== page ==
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Myths of Babylonia and Assyria

Page: 9

Ramayana story of the monkey god Hanuman's search for the lost princess Sita; other relics of similar character suggest that both the Gilgamesh and Hanuman narratives are derived in part from a very ancient myth. Gilgamesh also figures in Indian mythology as Yama, the first man, who explored the way to the Paradise called "The Land of Ancestors", and over which he subsequently presided as a god. Other Babylonian myths link with those found in Egypt, Greece, Scandinavia, Iceland, and the British Isles and Ireland. The Sargon myth, for instance, resembles closely the myth of Scyld (Sceaf), the patriarch, in the Beowulf epic, and both appear to be variations of the Tammuz-Adonis story. Tammuz also resembles in one of his phases the Celtic hero Diarmid, who was slain by the "green boar" of the Earth Mother, as was Adonis by the boar form of Ares, the Greek war god.

In approaching the study of these linking myths it would be as rash to conclude that all resemblances are due to homogeneity of race as to assume that folklore and mythology are devoid of ethnological elements. Due consideration must be given to the widespread influence exercised by cultural contact. We must recognize also that the human mind has ever shown a tendency to arrive quite independently at similar conclusions, when confronted by similar problems, in various parts of the world.

But while many remarkable resemblances may be detected between the beliefs and myths and customs of widely separated peoples, it cannot be overlooked that pronounced and striking differences remain to be accounted for. Human experiences varied in localities because all sections of humanity were not confronted in ancient times by the same problems in their everyday lives. Some peoples, for instance, experienced no great difficulties regarding the food supply, which might be provided for them by nature in lavish abundance; others were compelled to wage a fierce and constant conflict against hostile forces in inhospitable environments with purpose to secure adequate sustenance and their meed of enjoyment. Various habits of life had to be adopted in various parts of the world, and these produced various habits of thought. Consequently, we find that behind all systems of primitive religion lies the formative background of natural phenomena. A mythology reflects the geography, the fauna and flora, and the climatic conditions of the area in which it took definite and permanent shape.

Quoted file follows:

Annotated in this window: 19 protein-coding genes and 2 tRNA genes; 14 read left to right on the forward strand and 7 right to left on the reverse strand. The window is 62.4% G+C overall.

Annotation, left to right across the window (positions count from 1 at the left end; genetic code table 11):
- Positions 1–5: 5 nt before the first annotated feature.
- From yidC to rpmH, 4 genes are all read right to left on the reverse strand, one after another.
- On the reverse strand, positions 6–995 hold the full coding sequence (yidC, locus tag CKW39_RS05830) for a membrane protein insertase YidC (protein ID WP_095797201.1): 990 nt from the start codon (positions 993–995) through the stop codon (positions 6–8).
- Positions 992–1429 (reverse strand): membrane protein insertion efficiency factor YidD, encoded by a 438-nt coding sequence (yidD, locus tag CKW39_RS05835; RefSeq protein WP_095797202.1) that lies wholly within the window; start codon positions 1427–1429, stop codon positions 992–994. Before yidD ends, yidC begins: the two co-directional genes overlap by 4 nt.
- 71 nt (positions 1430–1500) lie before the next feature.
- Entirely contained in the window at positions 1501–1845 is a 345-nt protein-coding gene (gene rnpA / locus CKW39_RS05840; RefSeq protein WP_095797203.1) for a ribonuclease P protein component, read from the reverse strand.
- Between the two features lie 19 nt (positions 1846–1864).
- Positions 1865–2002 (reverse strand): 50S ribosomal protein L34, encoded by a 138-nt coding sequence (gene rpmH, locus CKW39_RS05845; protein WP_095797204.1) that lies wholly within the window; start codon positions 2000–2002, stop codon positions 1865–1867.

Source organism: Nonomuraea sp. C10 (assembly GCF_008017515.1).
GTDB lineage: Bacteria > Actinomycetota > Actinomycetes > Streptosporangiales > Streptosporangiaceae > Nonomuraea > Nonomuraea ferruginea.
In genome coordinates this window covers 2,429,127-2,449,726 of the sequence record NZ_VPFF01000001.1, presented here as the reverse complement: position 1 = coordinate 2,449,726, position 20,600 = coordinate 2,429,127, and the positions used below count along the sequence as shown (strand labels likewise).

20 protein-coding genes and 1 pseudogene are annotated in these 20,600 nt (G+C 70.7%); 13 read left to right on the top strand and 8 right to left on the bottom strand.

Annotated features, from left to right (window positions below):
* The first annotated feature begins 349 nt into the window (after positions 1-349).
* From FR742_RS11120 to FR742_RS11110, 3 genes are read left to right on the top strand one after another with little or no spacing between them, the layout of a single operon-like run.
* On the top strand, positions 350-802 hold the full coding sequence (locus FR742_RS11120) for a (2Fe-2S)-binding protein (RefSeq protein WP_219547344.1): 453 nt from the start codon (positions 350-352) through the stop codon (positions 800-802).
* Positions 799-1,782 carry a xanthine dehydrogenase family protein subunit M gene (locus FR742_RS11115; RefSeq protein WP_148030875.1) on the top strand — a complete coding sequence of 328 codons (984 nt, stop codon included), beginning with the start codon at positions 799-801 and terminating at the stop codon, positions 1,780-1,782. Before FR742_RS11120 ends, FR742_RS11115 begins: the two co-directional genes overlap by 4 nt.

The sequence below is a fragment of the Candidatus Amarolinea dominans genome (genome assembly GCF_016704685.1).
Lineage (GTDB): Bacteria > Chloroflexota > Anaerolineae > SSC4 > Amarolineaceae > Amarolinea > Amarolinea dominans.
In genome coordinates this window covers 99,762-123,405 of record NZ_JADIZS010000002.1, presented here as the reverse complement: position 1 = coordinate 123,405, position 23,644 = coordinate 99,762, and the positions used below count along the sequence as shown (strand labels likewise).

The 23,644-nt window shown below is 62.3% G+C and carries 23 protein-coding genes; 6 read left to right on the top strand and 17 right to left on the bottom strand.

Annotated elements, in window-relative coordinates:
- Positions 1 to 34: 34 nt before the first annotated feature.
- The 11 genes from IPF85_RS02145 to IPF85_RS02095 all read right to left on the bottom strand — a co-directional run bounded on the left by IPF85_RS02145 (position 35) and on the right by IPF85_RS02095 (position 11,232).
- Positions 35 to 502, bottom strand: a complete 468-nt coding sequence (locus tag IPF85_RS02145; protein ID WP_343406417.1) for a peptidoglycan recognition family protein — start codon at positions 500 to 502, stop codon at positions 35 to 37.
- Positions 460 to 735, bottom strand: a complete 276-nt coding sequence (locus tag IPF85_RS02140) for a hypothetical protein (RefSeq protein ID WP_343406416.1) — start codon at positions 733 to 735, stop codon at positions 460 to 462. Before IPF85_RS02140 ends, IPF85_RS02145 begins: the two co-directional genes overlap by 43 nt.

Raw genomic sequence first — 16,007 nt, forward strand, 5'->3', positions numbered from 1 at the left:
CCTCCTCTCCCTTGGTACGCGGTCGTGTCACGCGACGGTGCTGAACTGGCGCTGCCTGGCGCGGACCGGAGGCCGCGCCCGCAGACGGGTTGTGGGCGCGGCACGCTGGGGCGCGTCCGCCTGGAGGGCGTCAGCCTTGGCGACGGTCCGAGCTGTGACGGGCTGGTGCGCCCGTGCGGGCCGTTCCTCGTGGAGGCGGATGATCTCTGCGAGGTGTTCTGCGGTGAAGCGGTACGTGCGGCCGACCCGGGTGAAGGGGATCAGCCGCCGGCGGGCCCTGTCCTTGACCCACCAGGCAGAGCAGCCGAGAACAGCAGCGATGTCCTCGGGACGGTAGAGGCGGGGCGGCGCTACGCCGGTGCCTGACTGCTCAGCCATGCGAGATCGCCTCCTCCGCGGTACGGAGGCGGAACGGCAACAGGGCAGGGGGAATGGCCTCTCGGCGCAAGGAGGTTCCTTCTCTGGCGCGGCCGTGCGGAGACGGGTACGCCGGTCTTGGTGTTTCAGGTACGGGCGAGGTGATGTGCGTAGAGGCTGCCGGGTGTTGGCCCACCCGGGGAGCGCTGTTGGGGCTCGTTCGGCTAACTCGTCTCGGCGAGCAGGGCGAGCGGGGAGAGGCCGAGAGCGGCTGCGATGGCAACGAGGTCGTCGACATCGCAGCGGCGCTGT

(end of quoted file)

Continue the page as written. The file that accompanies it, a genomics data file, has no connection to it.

In Babylonia, as elsewhere, we expect, therefore, to find a mythology which has strictly local characteristics--one which mirrors river and valley scenery, the habits of life of the people, and also the various stages of progress in the civilization from its earliest beginnings. Traces of primitive thought--survivals from remotest antiquity--should also remain in evidence. As a matter of fact Babylonian mythology fulfils our expectations in this regard to the highest degree.

Herodotus said that Egypt was the gift of the Nile: similarly Babylonia may be regarded as the gift of the Tigris and Euphrates--those great shifting and flooding rivers which for long ages had been carrying down from the Armenian Highlands vast quantities of mud to thrust back the waters of the Persian Gulf and form a country capable of being utilized for human habitation. The most typical Babylonian deity was Ea, the god of the fertilizing and creative waters.

He was depicted clad in the skin of a fish, as gods in other geographical areas were depicted wearing the skins of animals which were regarded as ancestors, or hostile demons that had to be propitiated. Originally Ea appears to have been a fish--the incarnation of the spirit of, or life principle in, the Euphrates River. His centre of worship was at Eridu, an ancient seaport, where apparently the prehistoric Babylonians (the Sumerians) first began to utilize the dried-up beds of shifting streams to irrigate the soil. One of the several creation myths is reminiscent of those early experiences which produced early local beliefs:


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